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Deu 7:1 When Yahweh your God brings you into the land where you go to possess it and casts out many nations before you, the Hittite, the Girgashite, the Amorite, the Canaanite, the Perizzite, the Hivite, and the Jebusite, seven nations greater and mightier than you-
God and Moses had stated that the Canaanite tribes would only be cast out if Israel were obedient, but here Moses enthuses that those tribes would indeed be cast out- so positive was he about Israel’s obedience (see too Dt. 6:18,19). And yet on the other hand he realistically was aware of their future failures. He said those positive words genuinely, because he simply loved Israel, and had the hope for them which love carries with it. Throughout his speech in Deuteronomy, Moses is constantly thinking of Israel in the land; he keeps on telling them how to behave when they are there, encouraging them to be strong so that they will go into the land. Roughly 25% of the verses in Moses' speech speak about this. Israel's future inheritance of the Kingdom absolutely filled Moses' mind as he faced up to his own death. And remember that his speech was the outpouring of 40 years meditation. Their salvation, them in the Kingdom, totally filled his heart; just as like Paul we should enthuse about others’ salvation, not simply our own. And likewise with the Lord Jesus. Psalms 22 and 69 show how His thoughts on the cross, especially as he approached the point of death, were centred around our salvation.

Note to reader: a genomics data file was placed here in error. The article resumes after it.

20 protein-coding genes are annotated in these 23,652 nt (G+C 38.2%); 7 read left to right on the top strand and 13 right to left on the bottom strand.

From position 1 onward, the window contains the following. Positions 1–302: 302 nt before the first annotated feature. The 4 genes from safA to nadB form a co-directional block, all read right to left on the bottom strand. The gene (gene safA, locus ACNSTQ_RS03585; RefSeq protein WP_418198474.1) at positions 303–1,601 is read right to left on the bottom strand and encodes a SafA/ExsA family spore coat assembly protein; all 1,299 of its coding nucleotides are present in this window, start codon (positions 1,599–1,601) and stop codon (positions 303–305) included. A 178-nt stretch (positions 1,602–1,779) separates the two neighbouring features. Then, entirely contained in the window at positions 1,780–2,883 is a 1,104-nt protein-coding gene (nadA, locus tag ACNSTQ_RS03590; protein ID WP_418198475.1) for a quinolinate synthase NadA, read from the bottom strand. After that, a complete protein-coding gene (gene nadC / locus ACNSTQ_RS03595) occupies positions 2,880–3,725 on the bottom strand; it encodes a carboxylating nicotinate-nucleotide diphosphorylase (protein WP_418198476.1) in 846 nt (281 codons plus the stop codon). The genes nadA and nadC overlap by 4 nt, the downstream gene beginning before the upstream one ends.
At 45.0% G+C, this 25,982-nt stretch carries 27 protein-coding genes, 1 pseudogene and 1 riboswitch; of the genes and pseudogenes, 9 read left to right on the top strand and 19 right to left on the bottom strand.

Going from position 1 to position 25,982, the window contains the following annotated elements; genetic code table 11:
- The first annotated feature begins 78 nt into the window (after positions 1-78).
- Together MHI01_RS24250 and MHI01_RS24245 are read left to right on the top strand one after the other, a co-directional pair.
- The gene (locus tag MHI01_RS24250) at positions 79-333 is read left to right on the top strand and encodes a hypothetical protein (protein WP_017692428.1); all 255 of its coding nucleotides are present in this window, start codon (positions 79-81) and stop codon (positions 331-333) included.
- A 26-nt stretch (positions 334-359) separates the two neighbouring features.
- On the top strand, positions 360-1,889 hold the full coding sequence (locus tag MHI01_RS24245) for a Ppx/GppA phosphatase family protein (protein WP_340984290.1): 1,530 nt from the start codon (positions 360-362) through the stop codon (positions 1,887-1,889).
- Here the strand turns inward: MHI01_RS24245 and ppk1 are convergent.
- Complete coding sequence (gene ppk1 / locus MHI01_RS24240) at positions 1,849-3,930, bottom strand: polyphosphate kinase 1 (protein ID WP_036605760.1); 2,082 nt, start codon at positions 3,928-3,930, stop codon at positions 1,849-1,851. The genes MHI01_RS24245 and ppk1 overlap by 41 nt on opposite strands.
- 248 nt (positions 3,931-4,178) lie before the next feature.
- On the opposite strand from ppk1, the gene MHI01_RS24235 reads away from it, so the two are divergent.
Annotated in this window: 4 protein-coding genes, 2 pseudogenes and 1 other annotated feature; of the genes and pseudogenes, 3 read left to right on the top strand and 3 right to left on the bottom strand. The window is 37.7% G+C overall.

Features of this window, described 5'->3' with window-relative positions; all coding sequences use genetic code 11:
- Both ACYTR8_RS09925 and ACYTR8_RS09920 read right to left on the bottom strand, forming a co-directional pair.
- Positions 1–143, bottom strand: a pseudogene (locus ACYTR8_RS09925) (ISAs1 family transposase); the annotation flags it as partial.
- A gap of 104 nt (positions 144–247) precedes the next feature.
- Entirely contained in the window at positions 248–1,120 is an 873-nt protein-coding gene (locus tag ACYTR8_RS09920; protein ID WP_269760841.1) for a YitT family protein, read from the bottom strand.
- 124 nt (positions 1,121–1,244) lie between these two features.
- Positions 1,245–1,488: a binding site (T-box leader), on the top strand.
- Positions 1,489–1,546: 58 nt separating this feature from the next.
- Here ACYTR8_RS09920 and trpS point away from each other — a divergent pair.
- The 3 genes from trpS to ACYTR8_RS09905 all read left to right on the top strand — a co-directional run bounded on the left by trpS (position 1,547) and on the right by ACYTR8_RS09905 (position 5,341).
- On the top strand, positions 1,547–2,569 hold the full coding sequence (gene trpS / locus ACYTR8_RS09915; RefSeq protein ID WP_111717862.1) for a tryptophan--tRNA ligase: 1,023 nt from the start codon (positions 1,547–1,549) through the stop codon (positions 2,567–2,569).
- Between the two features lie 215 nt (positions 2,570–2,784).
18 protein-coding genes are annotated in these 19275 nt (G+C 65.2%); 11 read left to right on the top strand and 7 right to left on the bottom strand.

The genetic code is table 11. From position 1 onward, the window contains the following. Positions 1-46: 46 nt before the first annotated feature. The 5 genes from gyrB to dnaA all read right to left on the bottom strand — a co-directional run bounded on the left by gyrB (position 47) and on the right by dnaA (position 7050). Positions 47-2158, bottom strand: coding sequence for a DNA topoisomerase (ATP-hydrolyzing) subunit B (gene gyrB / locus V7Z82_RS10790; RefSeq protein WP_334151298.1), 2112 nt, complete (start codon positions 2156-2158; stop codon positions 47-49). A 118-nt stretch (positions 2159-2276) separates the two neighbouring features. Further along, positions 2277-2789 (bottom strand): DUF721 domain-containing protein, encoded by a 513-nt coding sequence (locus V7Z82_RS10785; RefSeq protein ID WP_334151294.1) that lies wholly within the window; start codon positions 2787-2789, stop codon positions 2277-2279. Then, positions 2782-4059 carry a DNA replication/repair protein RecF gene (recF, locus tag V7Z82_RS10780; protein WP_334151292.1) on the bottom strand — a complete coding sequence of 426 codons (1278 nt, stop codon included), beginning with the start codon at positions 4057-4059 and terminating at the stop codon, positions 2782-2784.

"Drive out" is s.w. "possess". We must note the difference between the  Canaanite peoples and their kings being "struck" and their land "taken" by Joshua-Jesus; and the people of Israel permanently taking possession. This is the difference between the Lord's victory on the cross, and our taking possession of the Kingdom. Even though that possession has been "given" to us. The word used for "possession" is literally 'an inheritance'. The allusion is to the people, like us, being the seed of Abraham. The Kingdom was and is our possession, our inheritance- if we walk in the steps of Abraham. But it is one thing to be the seed of Abraham, another to take possession of the inheritance; and Israel generally did not take possession of all the land (Josh. 11:23 13:1; 16:10; 18:3; 23:4). The language of inheritance / possession is applied to us in the New Testament (Eph. 1:11,14; Col. 3:24; Acts 20:32; 26:18; 1 Pet. 1:4 etc.). Israel were promised: "You shall possess it" (Dt. 30:5; 33:23). This was more of a command than a prophecy, for sadly they were "given" the land but did not "possess" it. They were constantly encouraged in the wilderness that they were on the path to possessing the land (Dt. 30:16,18; 31:3,13; 32:47), but when they got there they didn't possess it fully.

Seven nations were to be destroyed (Dt. 7:1), but Josh. 12:8 lists six as having been defeated. The Girgashites are omitted from the list there. So it seems that only the Girgashites were completely destroyed as was potentially possible. The remaining six were defeated by Joshua, but remained in the land, to be thorns in the flesh for Israel.